Mark Hix is a relatively low-key chef in the context of celebrity chefs who are more famous for their handsome faces or outrageous personalities than their skills in the kitchen. He is better known by fellow chefs, food writers and people who are genuinely passionate about food, rather than the Ready Steady Cook-watching public. He used to be head chef at the Ivy, which is, perhaps, where he met many of the celebrity friends who frequent his establishment – he is, by all accounts, a likeable chap and is known for his love of socialising. Hix’s chums in the press all seemed to rush to support him in this new venture, with at least a dozen reviews coming out in the broadsheet weekend papers over the course of two weeks, putting Hix Soho firmly on the foodie map.
All fantastic news for him, but not so great for us trying to secure a table. Even the exceptional arm-twisting skills of the well-connected concierge at the Haymarket Hotel could only secure us a table before 10pm on a midweek night. Determined not to miss out, we tried our luck for lunch the next day. An hour wait didn’t put us off – it really was no hardship to sit at the bar supping Champagne (served in fabulously retro coupe glasses) and casting our beady journalistic eyes over the dining room. That we were two of only four women in a noisy (but not in a deafening way; more in a way of people really enjoying their experience) dining room full of men in suits was a shame – I’m not sure if that’s a reflection on the status of women in business or that Hix Soho attracts a certain type through its doors. But the cool, modernity of the room was slightly at odds with the customers who were, on the whole, attired in pinstripe suites and holding hushed conversations about the next big deal. But the room itself, and particularly the stunning, funky bar area downstairs seems to want to attract a slightly more diverse customer, some might say younger customer. It may be unfair, but I felt the slightly stuffy clientele wouldn’t have really appreciated the beautiful design of the restaurant and certainly not the modern art by the likes of Tracey Emin, Damien Hurst and Noble & Webster adorning the walls and ceilings.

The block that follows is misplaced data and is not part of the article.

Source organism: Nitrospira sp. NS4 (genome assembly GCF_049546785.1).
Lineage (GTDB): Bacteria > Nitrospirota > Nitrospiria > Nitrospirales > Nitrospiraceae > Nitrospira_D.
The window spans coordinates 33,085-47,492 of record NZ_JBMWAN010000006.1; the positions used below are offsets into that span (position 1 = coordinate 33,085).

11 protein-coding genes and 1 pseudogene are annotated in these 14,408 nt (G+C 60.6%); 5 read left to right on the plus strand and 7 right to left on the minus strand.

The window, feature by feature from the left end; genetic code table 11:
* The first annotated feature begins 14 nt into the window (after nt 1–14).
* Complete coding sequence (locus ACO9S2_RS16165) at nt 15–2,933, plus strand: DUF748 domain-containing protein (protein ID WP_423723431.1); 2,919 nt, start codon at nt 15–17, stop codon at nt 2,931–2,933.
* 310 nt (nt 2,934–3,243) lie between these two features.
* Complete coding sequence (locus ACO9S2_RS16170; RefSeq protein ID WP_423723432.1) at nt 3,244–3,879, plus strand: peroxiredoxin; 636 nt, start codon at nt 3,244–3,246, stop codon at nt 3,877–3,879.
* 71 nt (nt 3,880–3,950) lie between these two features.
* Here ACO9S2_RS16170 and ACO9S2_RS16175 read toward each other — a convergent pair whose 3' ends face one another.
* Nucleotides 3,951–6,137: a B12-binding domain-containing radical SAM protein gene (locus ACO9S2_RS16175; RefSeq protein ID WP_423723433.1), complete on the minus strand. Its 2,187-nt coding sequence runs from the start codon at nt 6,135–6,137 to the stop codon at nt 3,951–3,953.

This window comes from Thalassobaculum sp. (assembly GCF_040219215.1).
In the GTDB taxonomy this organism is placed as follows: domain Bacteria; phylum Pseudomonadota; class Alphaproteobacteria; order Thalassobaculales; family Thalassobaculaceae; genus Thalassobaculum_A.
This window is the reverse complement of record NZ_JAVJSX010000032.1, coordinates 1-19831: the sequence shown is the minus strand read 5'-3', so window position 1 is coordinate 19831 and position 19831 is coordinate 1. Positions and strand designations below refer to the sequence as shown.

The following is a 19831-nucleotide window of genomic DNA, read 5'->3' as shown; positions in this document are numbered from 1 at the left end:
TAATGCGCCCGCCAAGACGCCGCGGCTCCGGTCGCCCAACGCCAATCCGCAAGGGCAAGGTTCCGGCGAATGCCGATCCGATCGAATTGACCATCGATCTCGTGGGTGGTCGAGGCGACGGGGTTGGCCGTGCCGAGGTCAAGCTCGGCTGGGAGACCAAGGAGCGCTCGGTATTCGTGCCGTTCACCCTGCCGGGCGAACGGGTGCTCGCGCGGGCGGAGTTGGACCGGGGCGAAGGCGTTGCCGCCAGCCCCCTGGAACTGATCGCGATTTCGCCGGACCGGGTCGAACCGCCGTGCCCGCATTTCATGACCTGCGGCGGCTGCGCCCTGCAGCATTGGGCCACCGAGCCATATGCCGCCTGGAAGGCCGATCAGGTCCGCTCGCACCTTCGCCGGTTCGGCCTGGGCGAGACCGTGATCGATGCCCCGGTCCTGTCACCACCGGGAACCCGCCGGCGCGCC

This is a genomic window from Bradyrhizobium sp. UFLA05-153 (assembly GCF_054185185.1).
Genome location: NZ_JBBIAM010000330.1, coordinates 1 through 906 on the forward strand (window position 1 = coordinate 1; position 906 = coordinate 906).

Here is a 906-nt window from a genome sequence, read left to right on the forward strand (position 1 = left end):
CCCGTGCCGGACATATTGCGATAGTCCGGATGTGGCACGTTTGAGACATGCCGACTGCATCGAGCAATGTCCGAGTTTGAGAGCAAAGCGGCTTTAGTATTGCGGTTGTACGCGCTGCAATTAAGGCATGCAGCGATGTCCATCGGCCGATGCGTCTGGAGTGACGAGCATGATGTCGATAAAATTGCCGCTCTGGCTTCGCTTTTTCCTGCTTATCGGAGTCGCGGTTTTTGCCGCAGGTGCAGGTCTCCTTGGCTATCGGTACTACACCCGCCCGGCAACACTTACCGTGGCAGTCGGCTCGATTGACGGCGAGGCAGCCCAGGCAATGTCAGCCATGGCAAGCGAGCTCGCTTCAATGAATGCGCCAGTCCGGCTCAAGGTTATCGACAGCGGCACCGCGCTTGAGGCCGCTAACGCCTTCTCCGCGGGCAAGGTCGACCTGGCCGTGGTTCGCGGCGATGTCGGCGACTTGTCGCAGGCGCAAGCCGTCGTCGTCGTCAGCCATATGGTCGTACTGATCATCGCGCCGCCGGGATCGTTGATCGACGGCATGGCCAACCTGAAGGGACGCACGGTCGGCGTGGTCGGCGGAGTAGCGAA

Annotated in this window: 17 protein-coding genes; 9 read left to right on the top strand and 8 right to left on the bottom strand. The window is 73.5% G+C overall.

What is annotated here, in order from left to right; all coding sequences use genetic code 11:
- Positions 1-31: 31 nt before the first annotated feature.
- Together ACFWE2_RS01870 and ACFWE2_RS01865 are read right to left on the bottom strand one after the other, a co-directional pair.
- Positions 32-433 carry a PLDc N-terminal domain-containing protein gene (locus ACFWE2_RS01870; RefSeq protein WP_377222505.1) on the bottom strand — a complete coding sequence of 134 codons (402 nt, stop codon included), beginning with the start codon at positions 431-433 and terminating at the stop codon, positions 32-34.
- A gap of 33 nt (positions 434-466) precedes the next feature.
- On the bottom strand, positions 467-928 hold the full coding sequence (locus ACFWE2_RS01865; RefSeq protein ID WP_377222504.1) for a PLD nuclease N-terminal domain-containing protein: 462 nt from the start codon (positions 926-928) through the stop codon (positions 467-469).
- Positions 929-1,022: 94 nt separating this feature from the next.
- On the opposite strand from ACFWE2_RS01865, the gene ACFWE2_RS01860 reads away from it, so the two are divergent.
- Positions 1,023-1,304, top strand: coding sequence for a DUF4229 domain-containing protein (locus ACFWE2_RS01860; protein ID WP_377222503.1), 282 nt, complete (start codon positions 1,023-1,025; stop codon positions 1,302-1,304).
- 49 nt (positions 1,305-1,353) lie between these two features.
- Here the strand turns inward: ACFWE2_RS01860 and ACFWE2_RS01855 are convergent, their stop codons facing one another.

Whilst he doesn’t do the cooking at Hix Soho, Hix is clearly involved in every aspect of the restaurant and spends a great deal of time there (we were rather pleased and a little bit star-struck as the man himself sat sipping his drink next to us at the bar), making sure everything is just right. He is genuinely passionate about what he does and feels strongly about British, seasonal food. There are so many pubs and restaurants up and down the country using this mantra that it’s becoming a little bit of a cliché and, more often than not, it’s nothing more than a marketing ploy. Not with Mark Hix though – he does it better, has been doing it for longer, and he really means it. This truly is simple, modern British cooking at its very best and the sort of food that’s right up my street.
It is pricey though, even by London standards. Our bill, for two, with a shared starter and dessert, including two glasses of Champagne and a 500ml carafe of house wine, was close to £150. At lunchtime. We started with the already infamous Hix take on the classic, ancient dish “Heaven & Earth”. It was indeed heavenly. And earthy: mashed potato, pureé-like in texture, topped with apples and crumbly, spiced black pudding. A lovely, comforting mixture of textures, sweetness and spice that made me think of Christmas.
The Porterhouse steak for two was a hulking kilo of meat on the bone. Fillet and sirloin steak – it doesn’t get much better for a dedicated carnivore and shameless lover of steak. Served perfectly medium rare with a faultless béarnaise sauce and a side order of chips and crisp salad. The simplest of dishes made exceptional by exemplary sourcing, quality product and skilled execution.
The treacle tart was as is should be: gooey, unctious and remeniscent of a great British childhood. The milk ice cream toned it down nicely. I loved that the retro dessert menu was padded out with sweet “nibbles” for people like me who stuff themselves so much on the first two courses and can’t really manage a proper pud. A handful of truffles or a shot of Beefeater gin jelly just to sate the need for a little of something sweet.
Had I been there of an evening, and without engagements stretching before me, I would have been tempted to while away another hour or so in the downstairs bar, with its team of cocktail shaking experts led by award winning mixologist Nick Strangeway, and partaken in one of his adventurous cocktails. The space, is not, despite gossip to the contrary, a private members bar – or will be becoming one. Although it looks and feels very much like one with its cool, quirky design, abundance of squashy sofas and dark, moody vibe. The basement location meant that I could almost have forgotton (or at least chosen to ingore) that it was, in fact, still daylight outside. But I’m a bit old fashioned like that: Champagne in daylight, but never a cocktail. Reason, as if I needed one, to return to Hix Soho very soon when the sun is well past the yard arm.